Postal pricing

Regulators have concluded the Postal Service’s current pricing system doesn’t work.

The Postal Regulatory Commission (PRC) has proposed an alternative system to regulate rates and classes for some USPS products and services, part of the regulators’ 10-year review of the Postal Service’s market-dominant pricing system.

Under a 2006 law, the PRC must review the system used for regulating rates and classes for market-dominant products, including First-Class Mail and Marketing Mail. The goal is to determine if the system is meeting its objectives, which include enabling the Postal Service to be financially stable.

The PRC has concluded the current system doesn’t work and needs to be changed because it doesn’t allow USPS to achieve its mission in a financially sustainable manner. The PRC has proposed the system be replaced with an alternative price cap system and has asked all interested stakeholders to provide comments on its proposal.

In a statement, PMG Megan J. Brennan said the Postal Service agrees with the PRC’s conclusion that the current system doesn’t work and needs to be changed. USPS is now analyzing the PRC’s alternative price cap proposal.

“We continue to believe that any price cap is unnecessary in the rapidly evolving postal marketplace, for which all of our customers have alternatives to using the mail,” the PMG said.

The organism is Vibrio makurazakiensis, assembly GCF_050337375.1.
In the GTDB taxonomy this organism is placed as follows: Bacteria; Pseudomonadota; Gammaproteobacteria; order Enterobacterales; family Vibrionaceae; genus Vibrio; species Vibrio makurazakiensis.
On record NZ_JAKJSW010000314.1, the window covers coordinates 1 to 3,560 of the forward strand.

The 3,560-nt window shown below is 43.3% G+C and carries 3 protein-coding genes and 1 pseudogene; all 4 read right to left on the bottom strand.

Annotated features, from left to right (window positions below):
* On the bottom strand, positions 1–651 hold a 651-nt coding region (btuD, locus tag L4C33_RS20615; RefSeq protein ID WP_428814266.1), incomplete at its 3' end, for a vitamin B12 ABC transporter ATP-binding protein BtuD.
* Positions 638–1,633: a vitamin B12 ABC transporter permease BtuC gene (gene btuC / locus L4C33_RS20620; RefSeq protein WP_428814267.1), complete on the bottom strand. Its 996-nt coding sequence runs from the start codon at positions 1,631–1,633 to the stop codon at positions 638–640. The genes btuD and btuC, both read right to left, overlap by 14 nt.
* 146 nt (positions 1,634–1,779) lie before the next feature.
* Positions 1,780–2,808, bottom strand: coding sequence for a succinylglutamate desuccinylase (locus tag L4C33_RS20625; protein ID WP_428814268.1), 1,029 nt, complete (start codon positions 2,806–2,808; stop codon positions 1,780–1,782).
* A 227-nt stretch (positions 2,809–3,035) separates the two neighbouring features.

“We seek a regulatory system that gives the Postal Service the flexibility to adopt the pricing innovations that will be critical to our ability to compete in the marketplace and to create business value for our customers both today and in the future, and we will continue to work with the commission and our customers to ensure that the mail remains a valued means of commerce and communications.”

In addition to a pricing system from postal regulators that provides USPS with greater pricing flexibility, Brennan said returning the organization to financial stability requires the enactment of postal reform legislation and management’s continued efforts to control costs, boost efficiency and enhance postal products and services.

The PMG’s full statement is available on the USPS Newsroom site.